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The Forum > Article Comments > Equity and simplicity > Comments

Equity and simplicity : Comments

By John Tomlinson, published 4/12/2009

A balanced positive and negative tax regime would provide a firm foundation on which to build social justice in Australia.

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An interesting article, John. As I recall, Milton Friedman had a similar proposal many years ago. He was associated with what was then called "the new right", so many judged his idea on that rather than on the substance.

This whole concept of people having to prove eligibility for a welfare benefit is demeaning and creates a bureaucratic empire to police it. A pensioner couple gets less if they are married than if they are not - as if their marital status is anyone's business. And the whole argument about whether gay couples are couples and so on.

I also think your idea of a higher consumption tax and (for most) a lower income tax is good. Consumption is a much more accurate measure of one's standard of living than income which, for the reasons you have outlined, can be so easily understated.

Your proposal, of course, threatens the livelihood of thousands of bureacrats, accountants, lawyers, financial planners and so on. Politicians won't like giving up the power they have to dispense handouts to the rent seekers - who doesnt enjoy splashing other people's money around?. And any suggestion for an increase in GST would unleash the mother of all scare campaigns. Your ideas may seem, at first glance, to be about boring stuff like numbers. But, if they were to be implemented, would be quite revolutionary.

May I suggest you prepare yourself for the possibility that the pollies, bureaucrats and acountants might not agree with you !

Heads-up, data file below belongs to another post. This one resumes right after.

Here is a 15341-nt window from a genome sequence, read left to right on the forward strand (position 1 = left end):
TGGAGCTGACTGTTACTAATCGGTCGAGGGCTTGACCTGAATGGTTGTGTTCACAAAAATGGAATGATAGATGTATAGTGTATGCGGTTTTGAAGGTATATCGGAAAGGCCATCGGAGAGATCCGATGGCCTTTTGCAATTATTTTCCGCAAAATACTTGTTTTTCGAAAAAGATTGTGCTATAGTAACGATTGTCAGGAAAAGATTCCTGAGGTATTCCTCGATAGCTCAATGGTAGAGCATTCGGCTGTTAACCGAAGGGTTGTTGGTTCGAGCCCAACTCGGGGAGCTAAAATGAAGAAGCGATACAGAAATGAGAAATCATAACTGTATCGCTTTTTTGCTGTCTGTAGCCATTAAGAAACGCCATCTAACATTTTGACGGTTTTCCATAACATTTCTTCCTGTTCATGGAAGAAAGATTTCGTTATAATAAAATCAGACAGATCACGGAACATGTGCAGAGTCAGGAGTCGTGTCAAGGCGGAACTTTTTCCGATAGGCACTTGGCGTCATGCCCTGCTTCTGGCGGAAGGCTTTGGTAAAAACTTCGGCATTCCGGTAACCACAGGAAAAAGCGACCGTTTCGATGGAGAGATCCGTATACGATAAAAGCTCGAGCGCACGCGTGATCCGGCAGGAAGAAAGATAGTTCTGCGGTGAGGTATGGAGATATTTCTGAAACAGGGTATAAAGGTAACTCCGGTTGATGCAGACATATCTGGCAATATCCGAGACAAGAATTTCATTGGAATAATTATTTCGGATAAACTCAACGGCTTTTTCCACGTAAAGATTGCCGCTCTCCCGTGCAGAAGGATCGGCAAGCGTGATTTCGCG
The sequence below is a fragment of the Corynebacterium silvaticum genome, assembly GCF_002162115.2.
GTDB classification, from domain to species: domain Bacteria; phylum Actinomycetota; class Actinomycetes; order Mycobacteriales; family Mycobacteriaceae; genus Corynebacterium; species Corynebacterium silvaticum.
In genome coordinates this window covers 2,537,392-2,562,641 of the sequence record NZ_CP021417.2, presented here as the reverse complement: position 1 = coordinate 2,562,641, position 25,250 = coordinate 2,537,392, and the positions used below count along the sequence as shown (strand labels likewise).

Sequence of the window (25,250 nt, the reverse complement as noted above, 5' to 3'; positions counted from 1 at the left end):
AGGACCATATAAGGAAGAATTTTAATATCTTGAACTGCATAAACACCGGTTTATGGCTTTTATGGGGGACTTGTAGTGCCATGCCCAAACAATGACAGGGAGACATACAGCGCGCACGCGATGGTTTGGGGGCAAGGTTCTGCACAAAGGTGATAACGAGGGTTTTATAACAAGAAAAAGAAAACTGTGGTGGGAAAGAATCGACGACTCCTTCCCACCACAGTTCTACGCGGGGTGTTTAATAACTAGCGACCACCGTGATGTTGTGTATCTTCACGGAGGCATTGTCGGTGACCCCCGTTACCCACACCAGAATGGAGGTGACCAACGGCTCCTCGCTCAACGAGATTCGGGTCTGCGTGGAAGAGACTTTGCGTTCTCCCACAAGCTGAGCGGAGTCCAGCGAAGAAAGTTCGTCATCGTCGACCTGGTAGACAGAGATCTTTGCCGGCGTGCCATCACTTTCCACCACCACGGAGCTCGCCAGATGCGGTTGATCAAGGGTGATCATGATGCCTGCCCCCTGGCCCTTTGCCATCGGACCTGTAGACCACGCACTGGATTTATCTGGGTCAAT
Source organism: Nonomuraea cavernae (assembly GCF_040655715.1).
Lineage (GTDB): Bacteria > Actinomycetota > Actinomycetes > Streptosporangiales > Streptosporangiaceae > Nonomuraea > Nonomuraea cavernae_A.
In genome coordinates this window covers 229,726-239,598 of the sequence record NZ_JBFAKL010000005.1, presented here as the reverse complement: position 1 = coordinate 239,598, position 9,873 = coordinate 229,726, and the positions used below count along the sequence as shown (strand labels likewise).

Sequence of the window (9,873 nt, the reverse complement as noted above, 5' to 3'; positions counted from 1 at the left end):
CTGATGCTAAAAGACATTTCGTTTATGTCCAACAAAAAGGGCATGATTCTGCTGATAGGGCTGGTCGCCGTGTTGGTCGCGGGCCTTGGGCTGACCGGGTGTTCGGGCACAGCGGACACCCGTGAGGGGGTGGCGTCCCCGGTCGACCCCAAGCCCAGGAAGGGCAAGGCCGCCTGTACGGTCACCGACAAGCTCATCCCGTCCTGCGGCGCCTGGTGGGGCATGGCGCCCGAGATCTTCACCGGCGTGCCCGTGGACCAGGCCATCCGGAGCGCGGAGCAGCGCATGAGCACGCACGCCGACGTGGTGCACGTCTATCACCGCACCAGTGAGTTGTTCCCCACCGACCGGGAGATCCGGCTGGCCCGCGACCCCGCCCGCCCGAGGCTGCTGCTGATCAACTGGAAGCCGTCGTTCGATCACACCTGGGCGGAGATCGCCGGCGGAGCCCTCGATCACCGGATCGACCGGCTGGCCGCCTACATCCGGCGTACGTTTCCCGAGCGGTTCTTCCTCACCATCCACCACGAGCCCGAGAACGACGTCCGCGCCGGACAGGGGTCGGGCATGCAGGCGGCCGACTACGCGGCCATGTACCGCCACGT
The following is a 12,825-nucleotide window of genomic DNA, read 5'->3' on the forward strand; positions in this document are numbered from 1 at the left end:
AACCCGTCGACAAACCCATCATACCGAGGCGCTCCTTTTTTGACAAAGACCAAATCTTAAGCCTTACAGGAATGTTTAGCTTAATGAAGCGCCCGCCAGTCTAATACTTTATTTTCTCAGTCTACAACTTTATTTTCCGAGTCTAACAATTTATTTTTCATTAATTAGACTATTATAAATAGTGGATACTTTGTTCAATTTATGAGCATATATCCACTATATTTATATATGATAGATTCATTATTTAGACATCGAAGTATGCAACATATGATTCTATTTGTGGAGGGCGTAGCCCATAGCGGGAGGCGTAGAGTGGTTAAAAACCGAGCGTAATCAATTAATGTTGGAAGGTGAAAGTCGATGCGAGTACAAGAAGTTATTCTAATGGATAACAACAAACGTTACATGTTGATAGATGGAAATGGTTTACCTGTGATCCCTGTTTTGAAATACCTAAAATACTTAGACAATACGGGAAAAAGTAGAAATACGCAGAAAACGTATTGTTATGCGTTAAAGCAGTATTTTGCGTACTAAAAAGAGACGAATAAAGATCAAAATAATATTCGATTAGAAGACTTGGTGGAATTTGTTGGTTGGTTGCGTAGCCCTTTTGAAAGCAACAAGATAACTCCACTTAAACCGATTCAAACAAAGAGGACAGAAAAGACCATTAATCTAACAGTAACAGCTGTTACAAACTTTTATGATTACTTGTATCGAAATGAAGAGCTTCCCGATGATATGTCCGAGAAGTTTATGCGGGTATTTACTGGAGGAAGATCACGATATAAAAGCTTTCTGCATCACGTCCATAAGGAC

Posted by huonian, Friday, 4 December 2009 8:02:09 PM
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This article fails the first test of any proposal to make tax more fair and consistent with social justice, in that it fails to cross the pons asinorum by saying what could make tax fair, or consistent with social justice in the first place.

How could the stronger shooting the weaker, or handcuffing, or Tasering, or locking him in a cage, or threatening him with any of these if he doesnít submit to forced labour or forced expropriation of his property, be consistent with fairness or any kind of justice? Yet that is what tax is: itís a forced expropriation of someone elseís property, and thus a forced exploitation of the time and labour he had to expend to earn it.

By the way, the Liberal Democratic party: has a tax policy very similar to what you are suggesting. Itís called 30/30. As I understand it, it goes like this. Thereís a flat income tax of 30 percent for everyone who earns over $30,000. Then, everyone who earns under $30,000 is entitled to 30% of the difference between what they earn, and $30,000. So letís say you earn $0. You would be entitled to 30% x $30,000 = $9,000. All different forms of social security are replaced by this one form of income support. One good feature is that you are never disadvantaged for earning more. Say you go from earning $0 to earning $20,000. Then you would get a handout of 30% x ($30,000 minus $20,000 = $10,000. 30% x $10,000 = $3,000. So your income would be the $20,000 you earn, plus the $3,000 handout = $23,000.

My ideal tax regime would be to reduce tax, and consequently the size of government by 10 percent every five years. It would be done by submitting to the people every election a list of government bureaucracies and their sections, and laws they administer, together with a list of how much they all cost. The people could tick which ones they want to abolish. The abolition, and pro rata reduction of taxes, would be binding on politicians.
Posted by Peter Hume, Sunday, 6 December 2009 10:11:43 AM
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